ILO mission’s recommendations

Published by rudy Date posted on October 5, 2009

At the end of its investigative visit, the high-level fact-finding mission of the International Labor Organization did not accuse the Arroyo Administration of doing what militant labor and political groups have been claiming. The ILO probers did not say in the statement they issued on Thursday that they had found the government to have grossly violated the human rights of workers, killing and disappearing union leaders, and unjustly treating unionists while favoring employers. They did not validate the militant union Kilusang Mayo Uno’s complaint that in carrying out its anti-communist insurgency campaign, the government has summarily executed some 100 workers and labor leaders.

But the ILO mission members did call on the Arroyo Administration to take certain steps that only a government guilty of human rights violations should be asked to do.

For instance, the ILO mission said, “A statement of the highest level of the Government instructing all government actors to make special efforts to ensure that their actions do not infringe upon the basic civil liberties of trade unionists could go a long way in reassuring the workers that have brought their complaints to the ILO.”

Cleopatra Doumbia-Henry, a mission member, told the media a statement like that would show that the administration “does not condone” human rights violations and the killings of workers. “It will help clarify allegations of the impunity” with which government people do abduction, harassment and extra-judicial killing of laborers. The KMU had formally informed the ILO in 2007 of these alleged crimes against workers committed by government agents.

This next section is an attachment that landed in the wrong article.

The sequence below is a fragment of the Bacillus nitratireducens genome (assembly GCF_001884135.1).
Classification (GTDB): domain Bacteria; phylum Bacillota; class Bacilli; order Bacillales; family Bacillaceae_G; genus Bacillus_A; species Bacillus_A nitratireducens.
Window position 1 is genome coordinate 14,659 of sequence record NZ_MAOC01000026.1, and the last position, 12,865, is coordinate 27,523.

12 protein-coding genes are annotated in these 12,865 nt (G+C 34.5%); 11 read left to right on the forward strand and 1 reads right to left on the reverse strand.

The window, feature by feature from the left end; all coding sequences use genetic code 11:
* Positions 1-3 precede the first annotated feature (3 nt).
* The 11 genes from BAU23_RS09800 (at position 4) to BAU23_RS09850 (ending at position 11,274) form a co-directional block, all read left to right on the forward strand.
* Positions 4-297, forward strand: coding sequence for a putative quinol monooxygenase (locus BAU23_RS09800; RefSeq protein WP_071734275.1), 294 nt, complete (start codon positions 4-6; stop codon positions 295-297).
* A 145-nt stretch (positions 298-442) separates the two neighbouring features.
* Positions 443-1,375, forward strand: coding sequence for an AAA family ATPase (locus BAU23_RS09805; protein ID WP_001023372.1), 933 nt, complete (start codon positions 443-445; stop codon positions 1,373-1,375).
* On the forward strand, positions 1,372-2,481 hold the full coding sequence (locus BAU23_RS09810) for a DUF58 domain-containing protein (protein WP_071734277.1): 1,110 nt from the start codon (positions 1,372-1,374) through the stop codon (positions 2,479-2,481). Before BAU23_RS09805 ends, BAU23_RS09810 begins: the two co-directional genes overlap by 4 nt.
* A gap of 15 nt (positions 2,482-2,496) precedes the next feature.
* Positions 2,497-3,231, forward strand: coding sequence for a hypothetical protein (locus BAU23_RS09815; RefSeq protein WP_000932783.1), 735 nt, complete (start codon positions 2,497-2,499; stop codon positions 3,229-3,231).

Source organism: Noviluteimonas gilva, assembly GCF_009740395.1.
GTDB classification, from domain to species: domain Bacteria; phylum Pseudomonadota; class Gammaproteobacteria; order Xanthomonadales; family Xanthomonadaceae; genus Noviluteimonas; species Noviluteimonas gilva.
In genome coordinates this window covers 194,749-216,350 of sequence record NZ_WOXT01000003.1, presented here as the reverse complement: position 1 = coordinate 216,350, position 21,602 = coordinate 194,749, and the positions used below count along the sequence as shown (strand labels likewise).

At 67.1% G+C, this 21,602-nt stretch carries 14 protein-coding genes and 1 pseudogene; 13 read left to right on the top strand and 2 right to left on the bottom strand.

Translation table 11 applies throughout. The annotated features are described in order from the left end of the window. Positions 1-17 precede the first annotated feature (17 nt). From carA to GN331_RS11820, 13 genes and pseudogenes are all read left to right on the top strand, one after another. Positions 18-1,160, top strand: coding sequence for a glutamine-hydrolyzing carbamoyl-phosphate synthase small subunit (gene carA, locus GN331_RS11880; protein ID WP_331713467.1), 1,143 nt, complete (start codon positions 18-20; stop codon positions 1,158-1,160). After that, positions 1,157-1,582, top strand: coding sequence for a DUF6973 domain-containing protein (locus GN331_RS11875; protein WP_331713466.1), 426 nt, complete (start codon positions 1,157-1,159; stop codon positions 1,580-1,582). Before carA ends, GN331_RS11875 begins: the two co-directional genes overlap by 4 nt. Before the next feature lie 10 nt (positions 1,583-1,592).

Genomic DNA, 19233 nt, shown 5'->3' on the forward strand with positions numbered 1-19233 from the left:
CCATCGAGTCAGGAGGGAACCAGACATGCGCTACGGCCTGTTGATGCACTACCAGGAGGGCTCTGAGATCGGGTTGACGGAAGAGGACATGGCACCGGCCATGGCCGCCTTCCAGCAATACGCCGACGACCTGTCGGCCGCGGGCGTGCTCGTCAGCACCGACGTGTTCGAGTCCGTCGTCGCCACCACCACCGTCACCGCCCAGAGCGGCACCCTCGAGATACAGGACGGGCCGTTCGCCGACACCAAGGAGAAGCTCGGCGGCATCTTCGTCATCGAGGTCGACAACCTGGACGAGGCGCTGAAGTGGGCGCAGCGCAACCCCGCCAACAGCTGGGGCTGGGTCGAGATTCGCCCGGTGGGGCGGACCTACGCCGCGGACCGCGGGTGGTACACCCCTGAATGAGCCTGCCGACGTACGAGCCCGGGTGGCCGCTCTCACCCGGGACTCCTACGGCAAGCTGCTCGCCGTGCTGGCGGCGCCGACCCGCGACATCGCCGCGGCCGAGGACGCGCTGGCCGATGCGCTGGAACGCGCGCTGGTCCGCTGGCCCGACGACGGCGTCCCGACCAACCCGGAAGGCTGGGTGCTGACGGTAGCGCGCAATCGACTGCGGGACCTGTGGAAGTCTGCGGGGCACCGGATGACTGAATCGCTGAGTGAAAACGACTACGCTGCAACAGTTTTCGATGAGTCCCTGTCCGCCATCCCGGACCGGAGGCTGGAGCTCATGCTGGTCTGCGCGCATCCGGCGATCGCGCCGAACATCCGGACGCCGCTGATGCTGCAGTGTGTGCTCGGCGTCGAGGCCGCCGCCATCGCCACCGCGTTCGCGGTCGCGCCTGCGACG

President Arroyo and her people must not scoff at this ILO mission’s exhortations. Ms. Doumbia-Henry is the director of the ILO international labor standards department. The other members of the mission are Karen Curtis, deputy director general of the ILO International Labor Standards department, and TIm de Meyer, International Labor Standards Specialists of the ILO sub-regional office for East Asia.

The mission arrived in Manila on September 22 and completed its fact-finding work on October 1.

The ILO is the only tripartite—government, workers and employers—agency of the United Nations. When the ILO first requested the Arroyo administration to allow its high-level mission to investigate the KMU’s allegations of labor rights violations, Malacañang refused. It later agreed.

Mission members talked with families and relatives of labor leaders killed allegedly by military men and their agents. They visited the economic export zones to look into claimed violations of labor standards and laws.
They looked into the labor problems of the Aquino famil’s Hacienda Luisita in Tarlac (where labor leaders have been killed and allegations of massacres have been made). The team also interviewed, military men, government officials and legislators.

Based on what the members found during their fact-finding sorties and interviews, the mission is making some recommendations. Among these is the coordinated training of the national police and the armed forces on freedom of association and civil liberties, the training of judges and lawyers on international labor standards and their use in the judiciary, the continuing education of the directors and employees of the labor department and other government agencies on international labor standards, and the promotion of social dialogue.

The ILO mission also recommended the creation here of an independent tripartite monitoring body to verify allegations of violations. The team said the creation of the body would be proof of the government’s “commitment to comprehensive and coherent action and an inclusive participatory approach to taking meaningful steps at the national level.”

The mission’s final report of findings will be submitted to higher ILO officials in charge of the freedom of association and the protection of the convention on the right to organize. These higher bodies will assess the findings.

The team’s recommendations are worthwhile. Heeding them will benefit the nation. The Arroyo Administration must not trash them. –Manila Times

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